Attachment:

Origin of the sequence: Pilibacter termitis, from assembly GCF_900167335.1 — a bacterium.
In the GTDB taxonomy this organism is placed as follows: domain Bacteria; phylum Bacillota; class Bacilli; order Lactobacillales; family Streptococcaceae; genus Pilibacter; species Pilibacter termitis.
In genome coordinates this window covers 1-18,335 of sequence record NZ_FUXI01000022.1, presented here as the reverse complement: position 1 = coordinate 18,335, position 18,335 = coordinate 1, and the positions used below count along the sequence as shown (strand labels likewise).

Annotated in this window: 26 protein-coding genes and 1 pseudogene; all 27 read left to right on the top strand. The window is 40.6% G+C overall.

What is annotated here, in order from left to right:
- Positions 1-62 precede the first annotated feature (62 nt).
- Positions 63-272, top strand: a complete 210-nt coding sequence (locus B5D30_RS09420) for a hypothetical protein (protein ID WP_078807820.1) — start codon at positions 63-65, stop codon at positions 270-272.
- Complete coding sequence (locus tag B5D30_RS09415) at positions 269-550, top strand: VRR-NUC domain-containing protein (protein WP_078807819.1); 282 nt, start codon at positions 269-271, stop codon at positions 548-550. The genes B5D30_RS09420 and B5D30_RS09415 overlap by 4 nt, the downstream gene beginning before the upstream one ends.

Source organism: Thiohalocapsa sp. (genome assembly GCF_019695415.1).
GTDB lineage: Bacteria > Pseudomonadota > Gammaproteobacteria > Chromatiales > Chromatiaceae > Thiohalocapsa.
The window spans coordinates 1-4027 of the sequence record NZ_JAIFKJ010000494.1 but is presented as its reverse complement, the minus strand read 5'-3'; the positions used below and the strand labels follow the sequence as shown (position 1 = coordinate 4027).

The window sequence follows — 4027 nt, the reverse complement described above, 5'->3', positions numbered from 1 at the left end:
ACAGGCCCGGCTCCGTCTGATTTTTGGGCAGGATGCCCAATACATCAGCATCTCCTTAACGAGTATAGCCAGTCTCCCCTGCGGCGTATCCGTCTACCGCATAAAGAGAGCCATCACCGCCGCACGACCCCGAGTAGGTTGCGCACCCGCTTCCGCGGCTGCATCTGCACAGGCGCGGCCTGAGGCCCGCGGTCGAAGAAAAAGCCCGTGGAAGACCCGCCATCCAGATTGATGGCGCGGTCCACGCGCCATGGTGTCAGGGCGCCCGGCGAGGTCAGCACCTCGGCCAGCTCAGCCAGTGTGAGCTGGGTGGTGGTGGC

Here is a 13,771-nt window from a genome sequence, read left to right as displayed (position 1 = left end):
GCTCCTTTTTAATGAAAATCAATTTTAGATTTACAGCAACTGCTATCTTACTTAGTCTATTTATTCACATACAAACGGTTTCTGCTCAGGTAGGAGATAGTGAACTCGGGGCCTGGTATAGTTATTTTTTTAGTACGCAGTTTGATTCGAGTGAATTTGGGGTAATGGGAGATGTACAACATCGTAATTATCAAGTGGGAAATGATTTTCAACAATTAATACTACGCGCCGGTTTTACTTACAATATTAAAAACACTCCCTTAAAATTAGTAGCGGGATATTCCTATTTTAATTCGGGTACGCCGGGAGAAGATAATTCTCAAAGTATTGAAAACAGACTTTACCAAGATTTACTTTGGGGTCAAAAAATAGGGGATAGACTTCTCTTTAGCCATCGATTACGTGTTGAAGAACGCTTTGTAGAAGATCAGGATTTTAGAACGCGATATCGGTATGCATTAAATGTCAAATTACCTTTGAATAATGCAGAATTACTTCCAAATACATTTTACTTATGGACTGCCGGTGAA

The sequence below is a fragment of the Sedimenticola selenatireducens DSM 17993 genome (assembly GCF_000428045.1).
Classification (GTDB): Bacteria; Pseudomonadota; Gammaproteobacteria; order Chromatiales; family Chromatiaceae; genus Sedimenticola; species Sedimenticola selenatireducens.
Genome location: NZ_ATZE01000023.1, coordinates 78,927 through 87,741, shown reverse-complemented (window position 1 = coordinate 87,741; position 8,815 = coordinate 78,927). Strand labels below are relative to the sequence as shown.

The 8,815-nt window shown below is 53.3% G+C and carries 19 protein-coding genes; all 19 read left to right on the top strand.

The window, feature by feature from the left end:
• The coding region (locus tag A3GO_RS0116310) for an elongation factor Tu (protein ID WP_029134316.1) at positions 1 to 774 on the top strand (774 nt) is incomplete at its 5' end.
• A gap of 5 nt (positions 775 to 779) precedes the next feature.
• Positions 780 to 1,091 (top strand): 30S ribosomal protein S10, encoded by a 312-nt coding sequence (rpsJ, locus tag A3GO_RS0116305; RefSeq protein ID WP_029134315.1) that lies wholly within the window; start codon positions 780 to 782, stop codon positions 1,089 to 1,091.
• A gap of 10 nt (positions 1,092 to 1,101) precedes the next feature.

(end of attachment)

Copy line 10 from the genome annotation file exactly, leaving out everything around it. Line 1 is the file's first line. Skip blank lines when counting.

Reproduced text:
GTDB lineage: Bacteria > Pseudomonadota > Gammaproteobacteria > Chromatiales > Chromatiaceae > Thiohalocapsa.